Page 1


Portfolio 8 10 14 16

The photographer The writer The illustrator The designer

Front row 20 22 24 36

Georgia Frost & Georgia Hardinge LFW schedule Guide to new designers Global fashion weeks

Insider 40 42 46 48 50

Stewart Grays Corrie Nielsen & Fashion Fringe London boutiques Angelo Galasso & Felipe Rojas Llanos Intellectual property

Zeitgeist 54 58

Style blogger Carmen Miranda

Fashion 62 72 80 88

Future shock True kitsch Big bang theory Original sin

Shopping 92 94 98 100

Accessories Guerilla stylist Beauty Grooming

Culture 103 106 108 110 113 116

Music Art Books Space Film Etc

Index Actors Abigail Breslin Fanning, Dakota Fanning, Elle Hemmings, David Miranda, Carmen Moretz, Chloë Taylor, Elizabeth Watson, Emma

10 10,12 10 113 58 10 98 10-12

Artists Ghazi, Babak Sheppard, Kelly Tancic, Matjaz Warhol

110 14 8 10

East-end gangsters The Krays


Fashion designers Aime, Bryce Amstup, Louise Armani, Giorgio BodyAmr Burberry Chanel Chi, Hejing Choo, Jimmy Comme des Garçons De Paula, Hermione Dior, Christian Erdem Fast, Mark Felder Felder Fulton, Holly Givency Gucci Hardinge, Georgia Hogg, Pam House of Holland Ilincic, Roksanda Isham, Ashley Jacobs, Marc Kane, Christopher

27 25, 33, 46 30 25,27 40 12,30, 40 25 11, 12 11,110 30 30 32 25 25 31 11 41 20, 21,30 25 24 24 25 11 24

Katrantzou, Mary Kirchkoff, Meadham Koma, David Le Mindu, Charlie Louboutin, Christian McQueen, Alexander Mulberry Nicoll, Richard Paul Gaultier, Jean Pierson, Jayne Pilotto, Peter PPQ Pugh, Gareth Rodarte Rojas Llanos, Felipe Saab, Elie Schwab, Marios Spijkers en Spijkers Tempest, William Valentino Van Der Ham, Michael Westwood, Vivienne, Zandition, Ada Musicians Aguilera, Christina Beatles, The Bones, Ebony Bowie, David Ferry, Brian Gaga, Lady Maiden, Iron Morrissey Perry, Katy Rihanna Philosophers Socrates Plastic people Barbie Wizards (fictional) Potter, Harry

33 24 25, 29 14, 25,28 11,12, 40 30, 31, 34, 46 46 24 42 31 25 46 24,25 11 30 12 24 25 25 11,12 34 107 26

12 115 25,35 110 110 28,29 105 110 12 27


36, 120


Phoenix is published 3 times a year by Stephen Kane and Phoenix Group. Printed in the UK by Stones. All rights reserved. Reproduction in whole or part without written permission is strictly prohibited. While Phoenix takes every care to ensure that prices are accurate at time of going to press, prices may be subject to change. Manuscripts, drawings and other materials submitted must be accompanied by a stamped addressed envelope., however, Phoenix cannot be responsible for unsolicited material. The paper used in this publication is a recyclable and renewable product. The producing mills have ISO 9001 and ISO 14001 accreditation and are FSC Certified - from the forester to the executive board we all have a responsibility to protect and sustain the natural environment and influence the way in which our forests are managed and our paper-based products are supplied. When you have finished with Phoenix magazine please pass it on, or recycle it through kerbside collection or at a local recycling point. Copyright © 2010 Phoenix Group, 61 Queen Anne Street, London W1G 9HH.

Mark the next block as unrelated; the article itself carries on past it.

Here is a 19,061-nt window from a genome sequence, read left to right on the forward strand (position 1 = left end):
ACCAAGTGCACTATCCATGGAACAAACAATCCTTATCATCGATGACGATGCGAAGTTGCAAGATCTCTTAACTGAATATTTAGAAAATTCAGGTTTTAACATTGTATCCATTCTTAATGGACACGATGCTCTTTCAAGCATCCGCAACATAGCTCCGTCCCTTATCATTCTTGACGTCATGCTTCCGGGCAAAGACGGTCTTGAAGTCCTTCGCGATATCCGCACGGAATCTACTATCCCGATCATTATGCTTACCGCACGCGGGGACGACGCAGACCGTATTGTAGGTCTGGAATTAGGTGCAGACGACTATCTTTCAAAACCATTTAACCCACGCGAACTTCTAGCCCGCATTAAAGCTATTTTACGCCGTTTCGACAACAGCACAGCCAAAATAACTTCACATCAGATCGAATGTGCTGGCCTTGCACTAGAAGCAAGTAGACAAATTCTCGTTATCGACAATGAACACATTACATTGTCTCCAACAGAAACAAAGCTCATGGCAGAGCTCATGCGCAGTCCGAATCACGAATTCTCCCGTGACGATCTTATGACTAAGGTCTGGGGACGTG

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London Head Office 61 Queen Anne Street, London, W1G 9HH +44 0 207 193 2575

Editorial Director Hannah Kane

Creative Director Leigh Keily

Art Director Rob Boynes Copy Director Marianne Smedley

Fashion Editor Rebekah Roy

Culture Editor Graham Taylor

Assistant Editor Kerry Loyson

Junior Picture Editor Lisa-Marie Stanbridge

Production Assistant Sam Lustig

Post Production Specialist Arion Gadd

Editorial Assistants Chloe Di Chiara, Mary Adeniyi, Charlotte Simpson

Fashion Assistants Alice Goodwin, Kiran Nijjar, Abuk Joseph

Editor at Large Dennis Maloney

Group Publisher Stephen Kane & Company

Welcome to issue three, during the making of which we’ve been lucky enough to meet some amazing emerging designers such as Corrie Nielsen, Georgia Hardinge, Felipe Rojas Llanos and Christopher Beales. The overriding feeling is that they’re all incredibly creative, intelligent and passionate about their work. To us, that’s what fashion should be about. Our shoot section has been extended, and we now have four for you to feast your eyes upon, including an exclusive editorial that fuses beauty and fashion imagery by Stelianour Sani, with styling by our fabulous new fashion editor Rebekah Roy. The redesigned culture section is now headed up by Graham Taylor, and features his interview with artist Babak Ghazi, as well as Phoebe Frangoul’s fascinating feature on heavy metal in warzones. There’s a sense of movement and colour in this issue, an air of optimism for the future. We hope you feel it too. See you at the shows, Hannah and Leigh x